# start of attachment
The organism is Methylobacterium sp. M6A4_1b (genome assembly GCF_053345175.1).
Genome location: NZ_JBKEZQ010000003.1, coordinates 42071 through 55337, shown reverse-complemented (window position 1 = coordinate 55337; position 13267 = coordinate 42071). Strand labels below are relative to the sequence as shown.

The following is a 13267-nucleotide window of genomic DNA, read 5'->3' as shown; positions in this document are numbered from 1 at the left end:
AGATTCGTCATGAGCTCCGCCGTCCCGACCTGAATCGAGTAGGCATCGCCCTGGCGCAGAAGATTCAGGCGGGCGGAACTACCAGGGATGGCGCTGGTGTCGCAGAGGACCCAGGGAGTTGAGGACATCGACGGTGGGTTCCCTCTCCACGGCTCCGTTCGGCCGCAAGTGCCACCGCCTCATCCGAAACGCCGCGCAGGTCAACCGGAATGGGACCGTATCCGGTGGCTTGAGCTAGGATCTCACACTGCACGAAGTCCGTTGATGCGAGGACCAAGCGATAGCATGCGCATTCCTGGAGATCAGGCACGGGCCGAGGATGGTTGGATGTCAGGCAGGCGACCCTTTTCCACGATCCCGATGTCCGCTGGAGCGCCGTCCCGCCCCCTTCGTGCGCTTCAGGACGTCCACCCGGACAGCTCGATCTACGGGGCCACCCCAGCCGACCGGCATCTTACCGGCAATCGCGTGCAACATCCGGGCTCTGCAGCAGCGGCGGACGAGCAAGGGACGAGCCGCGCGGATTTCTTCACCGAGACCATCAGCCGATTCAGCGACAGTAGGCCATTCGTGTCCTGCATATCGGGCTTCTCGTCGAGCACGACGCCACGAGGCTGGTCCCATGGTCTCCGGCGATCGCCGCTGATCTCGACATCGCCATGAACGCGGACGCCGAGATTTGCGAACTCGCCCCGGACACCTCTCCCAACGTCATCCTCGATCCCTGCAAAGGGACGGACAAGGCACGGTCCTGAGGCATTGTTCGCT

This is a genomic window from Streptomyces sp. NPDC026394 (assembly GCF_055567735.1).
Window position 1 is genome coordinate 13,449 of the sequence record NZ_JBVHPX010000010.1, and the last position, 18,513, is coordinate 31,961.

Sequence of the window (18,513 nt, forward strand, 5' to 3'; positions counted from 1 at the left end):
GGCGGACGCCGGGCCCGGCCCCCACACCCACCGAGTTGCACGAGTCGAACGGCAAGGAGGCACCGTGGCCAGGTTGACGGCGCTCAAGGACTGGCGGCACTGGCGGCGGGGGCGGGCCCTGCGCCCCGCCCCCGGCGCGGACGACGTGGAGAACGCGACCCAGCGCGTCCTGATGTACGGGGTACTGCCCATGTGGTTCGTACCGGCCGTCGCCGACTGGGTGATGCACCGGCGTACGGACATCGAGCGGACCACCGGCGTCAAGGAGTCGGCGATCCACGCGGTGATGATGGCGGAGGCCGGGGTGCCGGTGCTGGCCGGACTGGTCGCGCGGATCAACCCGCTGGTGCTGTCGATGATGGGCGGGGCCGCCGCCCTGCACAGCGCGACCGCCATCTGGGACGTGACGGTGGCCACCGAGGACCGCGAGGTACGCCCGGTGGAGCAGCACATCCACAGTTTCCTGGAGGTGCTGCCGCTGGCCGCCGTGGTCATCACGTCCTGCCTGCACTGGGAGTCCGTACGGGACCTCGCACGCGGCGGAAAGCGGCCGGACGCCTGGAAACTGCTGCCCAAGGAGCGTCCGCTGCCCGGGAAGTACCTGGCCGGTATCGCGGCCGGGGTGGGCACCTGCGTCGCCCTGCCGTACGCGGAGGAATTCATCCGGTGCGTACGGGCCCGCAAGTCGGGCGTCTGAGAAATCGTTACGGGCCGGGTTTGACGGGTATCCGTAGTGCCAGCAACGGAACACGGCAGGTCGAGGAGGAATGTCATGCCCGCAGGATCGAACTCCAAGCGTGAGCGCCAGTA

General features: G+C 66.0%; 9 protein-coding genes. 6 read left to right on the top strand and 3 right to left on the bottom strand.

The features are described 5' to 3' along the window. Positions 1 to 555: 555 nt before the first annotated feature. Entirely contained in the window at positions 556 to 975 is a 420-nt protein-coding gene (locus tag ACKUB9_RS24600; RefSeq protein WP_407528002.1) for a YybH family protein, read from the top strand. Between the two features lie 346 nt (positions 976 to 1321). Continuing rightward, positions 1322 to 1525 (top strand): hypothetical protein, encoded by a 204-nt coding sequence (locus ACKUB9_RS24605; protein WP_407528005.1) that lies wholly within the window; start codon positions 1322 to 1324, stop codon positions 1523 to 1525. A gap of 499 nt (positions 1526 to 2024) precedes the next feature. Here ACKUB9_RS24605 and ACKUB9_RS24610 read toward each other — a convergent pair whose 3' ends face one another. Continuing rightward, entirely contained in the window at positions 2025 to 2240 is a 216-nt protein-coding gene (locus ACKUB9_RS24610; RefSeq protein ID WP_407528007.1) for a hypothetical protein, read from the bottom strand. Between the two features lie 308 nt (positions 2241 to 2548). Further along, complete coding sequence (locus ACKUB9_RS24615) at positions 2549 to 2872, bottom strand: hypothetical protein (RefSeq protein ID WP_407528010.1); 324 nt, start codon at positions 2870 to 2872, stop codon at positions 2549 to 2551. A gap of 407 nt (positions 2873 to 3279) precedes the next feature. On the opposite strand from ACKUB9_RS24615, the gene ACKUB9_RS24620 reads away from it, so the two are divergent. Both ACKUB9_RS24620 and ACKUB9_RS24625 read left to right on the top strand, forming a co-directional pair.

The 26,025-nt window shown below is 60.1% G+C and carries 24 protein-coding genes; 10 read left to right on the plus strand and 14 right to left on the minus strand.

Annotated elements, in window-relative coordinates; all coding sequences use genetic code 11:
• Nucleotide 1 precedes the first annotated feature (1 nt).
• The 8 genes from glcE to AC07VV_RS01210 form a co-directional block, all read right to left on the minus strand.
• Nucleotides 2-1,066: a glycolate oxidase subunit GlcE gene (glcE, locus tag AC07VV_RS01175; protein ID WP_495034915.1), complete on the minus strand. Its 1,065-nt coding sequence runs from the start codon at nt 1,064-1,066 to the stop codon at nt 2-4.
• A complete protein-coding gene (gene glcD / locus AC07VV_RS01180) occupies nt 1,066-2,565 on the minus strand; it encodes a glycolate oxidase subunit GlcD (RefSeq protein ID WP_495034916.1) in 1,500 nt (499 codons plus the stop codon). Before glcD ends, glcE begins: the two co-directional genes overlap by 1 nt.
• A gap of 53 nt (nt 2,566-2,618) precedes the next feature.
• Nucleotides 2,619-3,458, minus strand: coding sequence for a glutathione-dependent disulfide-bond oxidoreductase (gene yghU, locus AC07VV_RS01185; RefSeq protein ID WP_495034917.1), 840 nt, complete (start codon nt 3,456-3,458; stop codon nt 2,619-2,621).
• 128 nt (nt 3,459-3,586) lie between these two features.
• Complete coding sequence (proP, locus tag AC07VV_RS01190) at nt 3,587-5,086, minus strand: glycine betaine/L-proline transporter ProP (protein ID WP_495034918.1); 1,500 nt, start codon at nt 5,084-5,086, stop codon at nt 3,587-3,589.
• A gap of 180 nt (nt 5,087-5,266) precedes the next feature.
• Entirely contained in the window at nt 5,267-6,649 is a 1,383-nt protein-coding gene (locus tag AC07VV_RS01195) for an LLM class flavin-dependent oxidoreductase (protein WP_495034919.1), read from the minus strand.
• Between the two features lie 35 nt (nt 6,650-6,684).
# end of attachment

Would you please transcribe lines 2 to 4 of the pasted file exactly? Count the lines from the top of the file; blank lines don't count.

Genome location: NZ_JBKEZQ010000003.1, coordinates 42071 through 55337, shown reverse-complemented (window position 1 = coordinate 55337; position 13267 = coordinate 42071). Strand labels below are relative to the sequence as shown.

The following is a 13267-nucleotide window of genomic DNA, read 5'->3' as shown; positions in this document are numbered from 1 at the left end:
AGATTCGTCATGAGCTCCGCCGTCCCGACCTGAATCGAGTAGGCATCGCCCTGGCGCAGAAGATTCAGGCGGGCGGAACTACCAGGGATGGCGCTGGTGTCGCAGAGGACCCAGGGAGTTGAGGACATCGACGGTGGGTTCCCTCTCCACGGCTCCGTTCGGCCGCAAGTGCCACCGCCTCATCCGAAACGCCGCGCAGGTCAACCGGAATGGGACCGTATCCGGTGGCTTGAGCTAGGATCTCACACTGCACGAAGTCCGTTGATGCGAGGACCAAGCGATAGCATGCGCATTCCTGGAGATCAGGCACGGGCCGAGGATGGTTGGATGTCAGGCAGGCGACCCTTTTCCACGATCCCGATGTCCGCTGGAGCGCCGTCCCGCCCCCTTCGTGCGCTTCAGGACGTCCACCCGGACAGCTCGATCTACGGGGCCACCCCAGCCGACCGGCATCTTACCGGCAATCGCGTGCAACATCCGGGCTCTGCAGCAGCGGCGGACGAGCAAGGGACGAGCCGCGCGGATTTCTTCACCGAGACCATCAGCCGATTCAGCGACAGTAGGCCATTCGTGTCCTGCATATCGGGCTTCTCGTCGAGCACGACGCCACGAGGCTGGTCCCATGGTCTCCGGCGATCGCCGCTGATCTCGACATCGCCATGAACGCGGACGCCGAGATTTGCGAACTCGCCCCGGACACCTCTCCCAACGTCATCCTCGATCCCTGCAAAGGGACGGACAAGGCACGGTCCTGAGGCATTGTTCGCT